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How remote work and pandemic concerns are changing Pittsburgh law firm offices

Impact on practice areas

It’s not hard to see which practice areas have taken off as clients struggled to keep abreast of new laws — the complexities of the CARES Act is still keeping lawyers busy — and mandates such as Pennsylvania’s shelter-in-place order.

“You’ll have hot areas like labor and employment and government relations and look for ways to beef them up, “Dougherty said. “That’s normal, it’s what’s going on in the economy.”

David Strassburger, president and managing shareholder at Strassburger McKenna Gutnick & Gefsky, said his firm represents policy holders, “so there’s been lots of questions and work with respect to insurance coverage,” and a lot of business owner workout-type questions with lenders and commercial space workouts between landlords and tenants.

Eckert noted a “tremendous” increase in work with clients in some very specific practices like hospitality and gaming.

“Some of our lawyers were busier in March than they’ve ever been in their lives,” Hudak said.

But when it comes to practice shuffling, firm leaders concurred that it’s too soon to make decisions. Most have cobbled together Covid-19 teams or groups from existing practices. For example, Babst Calland’s multi-disciplinary group has lawyers covering employment and labor, corporate, force majeure evaluations and stimulus programs.

“Our people have dealt with it seamlessly,” Bluedorn said.

He has seen practices pick up in surprising ways, but the common denominator has been client-driven.

“Litigation has just been through the roof, even despite court closures, and we’ve had a number who want to move forward aggressively,” he said. “Our regulatory practice has been busy, particularly pipeline safety.”

Babst Calland has take steps to do some restructuring in aspects of energy and mineral title work, but that was not Covid-19 related.

“We want to see where we land, what things look like as the dust settles,” Bluedorn said. “Then we can start looking at practice areas.”

Lori Carpenter, president of recruitment firm Carpenter Legal Search, said bankruptcy is a practice area that has greater demand in any economic downturn.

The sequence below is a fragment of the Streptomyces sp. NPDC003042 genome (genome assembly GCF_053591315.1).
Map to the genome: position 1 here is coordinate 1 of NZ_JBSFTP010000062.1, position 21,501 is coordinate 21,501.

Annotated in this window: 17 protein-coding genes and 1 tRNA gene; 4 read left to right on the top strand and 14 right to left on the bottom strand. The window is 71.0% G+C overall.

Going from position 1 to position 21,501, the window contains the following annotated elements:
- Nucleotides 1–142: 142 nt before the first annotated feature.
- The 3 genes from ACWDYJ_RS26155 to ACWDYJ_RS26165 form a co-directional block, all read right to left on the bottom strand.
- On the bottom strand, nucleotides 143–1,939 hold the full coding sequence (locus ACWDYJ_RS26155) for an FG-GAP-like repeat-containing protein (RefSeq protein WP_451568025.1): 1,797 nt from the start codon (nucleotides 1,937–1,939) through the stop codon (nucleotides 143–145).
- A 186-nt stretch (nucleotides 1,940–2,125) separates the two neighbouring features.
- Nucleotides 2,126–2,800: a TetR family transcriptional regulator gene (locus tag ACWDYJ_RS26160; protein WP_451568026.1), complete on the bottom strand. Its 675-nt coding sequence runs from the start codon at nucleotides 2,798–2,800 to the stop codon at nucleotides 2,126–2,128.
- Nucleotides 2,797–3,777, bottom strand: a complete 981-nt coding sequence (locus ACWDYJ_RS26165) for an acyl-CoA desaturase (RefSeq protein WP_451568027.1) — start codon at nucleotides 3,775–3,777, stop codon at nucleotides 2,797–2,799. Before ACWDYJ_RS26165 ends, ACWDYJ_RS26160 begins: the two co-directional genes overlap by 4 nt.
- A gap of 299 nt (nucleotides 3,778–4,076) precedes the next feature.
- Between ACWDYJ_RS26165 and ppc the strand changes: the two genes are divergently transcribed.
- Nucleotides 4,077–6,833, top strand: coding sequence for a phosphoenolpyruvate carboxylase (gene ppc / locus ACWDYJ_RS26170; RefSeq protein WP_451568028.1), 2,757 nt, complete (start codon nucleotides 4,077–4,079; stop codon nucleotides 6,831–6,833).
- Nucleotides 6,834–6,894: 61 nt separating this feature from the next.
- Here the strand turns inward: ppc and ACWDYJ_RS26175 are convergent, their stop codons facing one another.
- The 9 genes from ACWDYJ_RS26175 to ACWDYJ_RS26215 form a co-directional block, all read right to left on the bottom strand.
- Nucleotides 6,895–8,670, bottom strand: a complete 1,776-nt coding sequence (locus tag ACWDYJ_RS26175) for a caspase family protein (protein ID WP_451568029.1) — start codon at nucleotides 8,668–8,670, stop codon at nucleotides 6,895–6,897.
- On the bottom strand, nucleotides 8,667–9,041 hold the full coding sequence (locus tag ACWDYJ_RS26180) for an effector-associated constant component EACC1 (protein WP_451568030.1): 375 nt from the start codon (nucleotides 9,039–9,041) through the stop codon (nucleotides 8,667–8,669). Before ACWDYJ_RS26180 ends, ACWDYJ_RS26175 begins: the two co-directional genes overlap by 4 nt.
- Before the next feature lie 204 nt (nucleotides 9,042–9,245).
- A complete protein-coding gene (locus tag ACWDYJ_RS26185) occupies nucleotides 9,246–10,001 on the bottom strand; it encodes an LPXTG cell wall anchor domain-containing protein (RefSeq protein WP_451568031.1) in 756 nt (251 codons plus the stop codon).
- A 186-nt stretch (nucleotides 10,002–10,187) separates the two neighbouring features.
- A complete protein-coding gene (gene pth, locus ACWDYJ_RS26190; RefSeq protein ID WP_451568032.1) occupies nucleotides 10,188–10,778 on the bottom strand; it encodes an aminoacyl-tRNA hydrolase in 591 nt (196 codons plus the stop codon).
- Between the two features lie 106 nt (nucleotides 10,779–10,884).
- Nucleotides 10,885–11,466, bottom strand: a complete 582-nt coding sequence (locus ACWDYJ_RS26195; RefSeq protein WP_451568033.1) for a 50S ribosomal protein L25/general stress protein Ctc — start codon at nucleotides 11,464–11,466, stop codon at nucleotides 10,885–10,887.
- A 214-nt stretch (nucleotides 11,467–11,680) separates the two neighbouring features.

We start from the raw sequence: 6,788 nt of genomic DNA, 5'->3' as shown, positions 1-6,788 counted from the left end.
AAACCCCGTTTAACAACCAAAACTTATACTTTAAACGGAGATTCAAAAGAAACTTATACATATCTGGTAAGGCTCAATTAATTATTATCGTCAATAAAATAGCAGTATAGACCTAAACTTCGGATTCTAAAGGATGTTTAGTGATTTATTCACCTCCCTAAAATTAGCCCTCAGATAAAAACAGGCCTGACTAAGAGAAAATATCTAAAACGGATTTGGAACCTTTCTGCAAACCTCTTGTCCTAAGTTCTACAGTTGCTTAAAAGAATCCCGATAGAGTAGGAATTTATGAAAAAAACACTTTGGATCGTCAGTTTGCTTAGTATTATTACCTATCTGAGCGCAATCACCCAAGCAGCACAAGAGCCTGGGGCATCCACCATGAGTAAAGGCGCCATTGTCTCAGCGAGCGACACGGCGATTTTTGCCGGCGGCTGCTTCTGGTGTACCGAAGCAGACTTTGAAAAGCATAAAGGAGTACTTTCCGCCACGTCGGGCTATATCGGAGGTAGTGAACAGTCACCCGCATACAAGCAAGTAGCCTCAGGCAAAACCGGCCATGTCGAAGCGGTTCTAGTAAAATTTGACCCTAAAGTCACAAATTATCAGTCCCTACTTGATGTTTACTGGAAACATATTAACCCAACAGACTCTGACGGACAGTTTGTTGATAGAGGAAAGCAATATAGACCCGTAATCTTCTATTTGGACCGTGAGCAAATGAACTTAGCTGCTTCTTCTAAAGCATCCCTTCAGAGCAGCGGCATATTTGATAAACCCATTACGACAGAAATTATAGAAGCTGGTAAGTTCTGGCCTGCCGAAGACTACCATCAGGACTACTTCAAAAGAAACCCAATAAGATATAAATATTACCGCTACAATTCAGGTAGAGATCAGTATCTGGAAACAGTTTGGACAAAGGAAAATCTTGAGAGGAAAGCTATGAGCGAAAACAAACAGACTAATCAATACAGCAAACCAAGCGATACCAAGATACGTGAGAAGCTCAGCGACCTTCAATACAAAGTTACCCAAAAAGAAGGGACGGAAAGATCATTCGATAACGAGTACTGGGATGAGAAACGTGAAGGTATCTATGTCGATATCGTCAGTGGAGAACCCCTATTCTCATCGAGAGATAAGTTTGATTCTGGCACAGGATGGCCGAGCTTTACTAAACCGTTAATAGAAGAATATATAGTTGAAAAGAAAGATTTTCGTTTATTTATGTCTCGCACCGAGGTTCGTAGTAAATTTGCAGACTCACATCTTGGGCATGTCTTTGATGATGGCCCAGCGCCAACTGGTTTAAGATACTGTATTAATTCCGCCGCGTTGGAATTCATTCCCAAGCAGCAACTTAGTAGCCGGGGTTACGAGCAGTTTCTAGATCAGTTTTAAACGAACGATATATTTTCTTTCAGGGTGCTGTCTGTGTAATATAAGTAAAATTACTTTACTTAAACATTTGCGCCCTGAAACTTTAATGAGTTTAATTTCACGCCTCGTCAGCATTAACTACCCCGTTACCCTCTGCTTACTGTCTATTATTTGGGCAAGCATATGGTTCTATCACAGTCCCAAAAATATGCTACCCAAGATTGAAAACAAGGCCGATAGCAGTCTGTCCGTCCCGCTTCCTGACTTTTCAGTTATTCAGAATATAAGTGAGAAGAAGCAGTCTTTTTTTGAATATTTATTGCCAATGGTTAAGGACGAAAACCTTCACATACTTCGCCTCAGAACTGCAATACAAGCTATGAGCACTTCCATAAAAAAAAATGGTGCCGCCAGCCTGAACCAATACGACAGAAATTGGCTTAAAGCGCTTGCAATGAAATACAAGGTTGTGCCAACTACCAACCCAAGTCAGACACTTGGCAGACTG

“However, there has been a significant increase in labor and employment, including unemployment and workers’ compensation, real estate litigation and technology, including data privacy and security,” she said. “As the economy regains its foothold, I believe there also will be opportunity for lending, mergers and acquisitions and other corporate work.”

Carpenter suspects lawyers may be even more receptive to changing firms.

“If they are at a firm that furloughed employees and cut compensation over the past few months, they may be interested in moving to a firm that did not have to take those measures because of the pandemic,” she said. “I think the economic downturn has given lawyers a really good look at the financial status of their firms, and some might want to transition to a firm that offers more stability or is not so financially leveraged.”

Working from home

Firms agree that remote works, but how they’ll use that concept going forward is still playing out.

“I don’t want to become a virtual law firm; I like the culture, collegiality and camaraderie we have, and it’s difficult to maintain that virtually,” said David White, CEO at Burns White PC. He returned to the office during Pittsburgh’s yellow phase. “There will be some changes, but we’ll primarily be an office-based law firm.”

If firms continue to be more lenient about lawyers working remotely in the future, that will make it easier to recruit and hire at least some specific talent — possibly in other geographies, perhaps those who have family obligations or are addressing health issues.

“It certainly would open up the candidate pool for law firms and corporations if they offered that flexibility,” Carpenter said. “However, a law firm or corporation must establish clear expectations with remote working. We have spoken with several clients who will not continue to offer 100% remote working, as they feel that their culture depends on their employees engaging with one another in a tangible way in the same space. However, others are still considering their options. Regardless, a law firm must be prepared to answer that question when hiring new talent because it will be something that will be asked.”

Read More: How remote work and pandemic concerns are changing Pittsburgh law firm offices - by Patty Tascarella, Pittsburgh Business Times

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